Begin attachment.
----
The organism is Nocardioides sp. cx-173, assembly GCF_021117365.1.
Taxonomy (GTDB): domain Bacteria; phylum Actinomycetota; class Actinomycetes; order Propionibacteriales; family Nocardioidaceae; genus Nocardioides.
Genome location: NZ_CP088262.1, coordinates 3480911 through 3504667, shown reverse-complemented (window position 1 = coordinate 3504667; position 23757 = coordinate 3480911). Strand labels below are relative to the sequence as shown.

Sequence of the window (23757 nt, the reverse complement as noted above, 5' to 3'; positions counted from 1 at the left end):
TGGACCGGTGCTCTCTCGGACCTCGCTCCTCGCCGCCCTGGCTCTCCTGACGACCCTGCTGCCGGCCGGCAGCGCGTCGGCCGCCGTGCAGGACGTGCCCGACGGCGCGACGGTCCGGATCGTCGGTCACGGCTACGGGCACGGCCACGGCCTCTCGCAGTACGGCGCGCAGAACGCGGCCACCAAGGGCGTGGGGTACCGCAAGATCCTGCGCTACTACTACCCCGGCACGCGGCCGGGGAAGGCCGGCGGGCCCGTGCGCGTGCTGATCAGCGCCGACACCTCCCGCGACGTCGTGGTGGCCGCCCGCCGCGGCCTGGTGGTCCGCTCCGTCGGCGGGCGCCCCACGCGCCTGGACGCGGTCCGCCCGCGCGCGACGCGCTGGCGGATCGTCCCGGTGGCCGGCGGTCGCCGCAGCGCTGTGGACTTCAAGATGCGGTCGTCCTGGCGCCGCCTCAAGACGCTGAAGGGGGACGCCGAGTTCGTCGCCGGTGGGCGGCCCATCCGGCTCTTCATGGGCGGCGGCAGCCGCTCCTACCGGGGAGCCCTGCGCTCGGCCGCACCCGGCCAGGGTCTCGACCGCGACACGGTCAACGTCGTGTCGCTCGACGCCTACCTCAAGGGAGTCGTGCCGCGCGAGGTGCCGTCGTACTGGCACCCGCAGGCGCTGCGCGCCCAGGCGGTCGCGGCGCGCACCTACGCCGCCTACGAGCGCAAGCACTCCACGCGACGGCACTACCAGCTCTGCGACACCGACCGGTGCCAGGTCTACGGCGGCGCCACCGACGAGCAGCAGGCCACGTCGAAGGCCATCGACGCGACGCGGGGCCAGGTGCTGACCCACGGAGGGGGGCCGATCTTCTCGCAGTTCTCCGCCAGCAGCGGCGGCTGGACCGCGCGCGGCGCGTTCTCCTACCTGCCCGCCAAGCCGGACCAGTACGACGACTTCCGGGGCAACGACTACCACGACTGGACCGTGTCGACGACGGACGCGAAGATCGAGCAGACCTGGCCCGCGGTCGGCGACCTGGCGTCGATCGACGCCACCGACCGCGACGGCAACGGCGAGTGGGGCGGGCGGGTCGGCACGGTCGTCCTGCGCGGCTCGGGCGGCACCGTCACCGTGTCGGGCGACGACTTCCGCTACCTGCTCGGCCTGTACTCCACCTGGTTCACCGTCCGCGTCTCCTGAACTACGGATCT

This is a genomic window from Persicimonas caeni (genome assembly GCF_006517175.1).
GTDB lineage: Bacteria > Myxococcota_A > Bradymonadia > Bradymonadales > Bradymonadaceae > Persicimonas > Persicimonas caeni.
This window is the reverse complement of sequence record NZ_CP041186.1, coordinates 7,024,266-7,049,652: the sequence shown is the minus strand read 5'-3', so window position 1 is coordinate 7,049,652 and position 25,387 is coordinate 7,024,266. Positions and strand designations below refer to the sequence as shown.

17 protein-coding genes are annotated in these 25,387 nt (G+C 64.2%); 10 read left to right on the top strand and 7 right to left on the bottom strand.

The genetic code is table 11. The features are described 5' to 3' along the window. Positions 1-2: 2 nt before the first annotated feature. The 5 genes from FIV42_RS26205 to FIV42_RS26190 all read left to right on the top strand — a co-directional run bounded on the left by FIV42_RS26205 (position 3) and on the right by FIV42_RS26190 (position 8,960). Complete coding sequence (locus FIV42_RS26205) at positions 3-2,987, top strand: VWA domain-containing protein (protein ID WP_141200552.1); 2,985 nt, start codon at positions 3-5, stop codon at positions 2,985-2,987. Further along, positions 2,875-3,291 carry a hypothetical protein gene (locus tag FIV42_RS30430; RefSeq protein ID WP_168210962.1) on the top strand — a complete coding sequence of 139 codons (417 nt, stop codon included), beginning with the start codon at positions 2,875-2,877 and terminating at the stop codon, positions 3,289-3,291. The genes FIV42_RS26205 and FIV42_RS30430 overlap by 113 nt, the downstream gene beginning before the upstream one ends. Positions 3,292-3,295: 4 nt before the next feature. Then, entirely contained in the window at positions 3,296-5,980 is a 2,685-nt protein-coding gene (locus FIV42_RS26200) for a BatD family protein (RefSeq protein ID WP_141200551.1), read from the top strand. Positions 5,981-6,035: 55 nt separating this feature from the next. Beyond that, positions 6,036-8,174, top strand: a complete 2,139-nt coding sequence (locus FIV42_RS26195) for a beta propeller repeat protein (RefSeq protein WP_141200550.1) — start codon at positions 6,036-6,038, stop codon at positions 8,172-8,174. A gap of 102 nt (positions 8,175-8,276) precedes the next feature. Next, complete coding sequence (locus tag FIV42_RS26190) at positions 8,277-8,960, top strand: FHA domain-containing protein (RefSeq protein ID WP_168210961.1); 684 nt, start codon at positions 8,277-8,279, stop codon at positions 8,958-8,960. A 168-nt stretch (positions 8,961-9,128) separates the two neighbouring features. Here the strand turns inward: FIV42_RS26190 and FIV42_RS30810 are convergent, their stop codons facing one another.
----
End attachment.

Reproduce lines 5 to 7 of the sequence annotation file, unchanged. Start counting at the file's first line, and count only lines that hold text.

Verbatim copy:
TGGACCGGTGCTCTCTCGGACCTCGCTCCTCGCCGCCCTGGCTCTCCTGACGACCCTGCTGCCGGCCGGCAGCGCGTCGGCCGCCGTGCAGGACGTGCCCGACGGCGCGACGGTCCGGATCGTCGGTCACGGCTACGGGCACGGCCACGGCCTCTCGCAGTACGGCGCGCAGAACGCGGCCACCAAGGGCGTGGGGTACCGCAAGATCCTGCGCTACTACTACCCCGGCACGCGGCCGGGGAAGGCCGGCGGGCCCGTGCGCGTGCTGATCAGCGCCGACACCTCCCGCGACGTCGTGGTGGCCGCCCGCCGCGGCCTGGTGGTCCGCTCCGTCGGCGGGCGCCCCACGCGCCTGGACGCGGTCCGCCCGCGCGCGACGCGCTGGCGGATCGTCCCGGTGGCCGGCGGTCGCCGCAGCGCTGTGGACTTCAAGATGCGGTCGTCCTGGCGCCGCCTCAAGACGCTGAAGGGGGACGCCGAGTTCGTCGCCGGTGGGCGGCCCATCCGGCTCTTCATGGGCGGCGGCAGCCGCTCCTACCGGGGAGCCCTGCGCTCGGCCGCACCCGGCCAGGGTCTCGACCGCGACACGGTCAACGTCGTGTCGCTCGACGCCTACCTCAAGGGAGTCGTGCCGCGCGAGGTGCCGTCGTACTGGCACCCGCAGGCGCTGCGCGCCCAGGCGGTCGCGGCGCGCACCTACGCCGCCTACGAGCGCAAGCACTCCACGCGACGGCACTACCAGCTCTGCGACACCGACCGGTGCCAGGTCTACGGCGGCGCCACCGACGAGCAGCAGGCCACGTCGAAGGCCATCGACGCGACGCGGGGCCAGGTGCTGACCCACGGAGGGGGGCCGATCTTCTCGCAGTTCTCCGCCAGCAGCGGCGGCTGGACCGCGCGCGGCGCGTTCTCCTACCTGCCCGCCAAGCCGGACCAGTACGACGACTTCCGGGGCAACGACTACCACGACTGGACCGTGTCGACGACGGACGCGAAGATCGAGCAGACCTGGCCCGCGGTCGGCGACCTGGCGTCGATCGACGCCACCGACCGCGACGGCAACGGCGAGTGGGGCGGGCGGGTCGGCACGGTCGTCCTGCGCGGCTCGGGCGGCACCGTCACCGTGTCGGGCGACGACTTCCGCTACCTGCTCGGCCTGTACTCCACCTGGTTCACCGTCCGCGTCTCCTGAACTACGGATCT

This is a genomic window from Persicimonas caeni (genome assembly GCF_006517175.1).
GTDB lineage: Bacteria > Myxococcota_A > Bradymonadia > Bradymonadales > Bradymonadaceae > Persicimonas > Persicimonas caeni.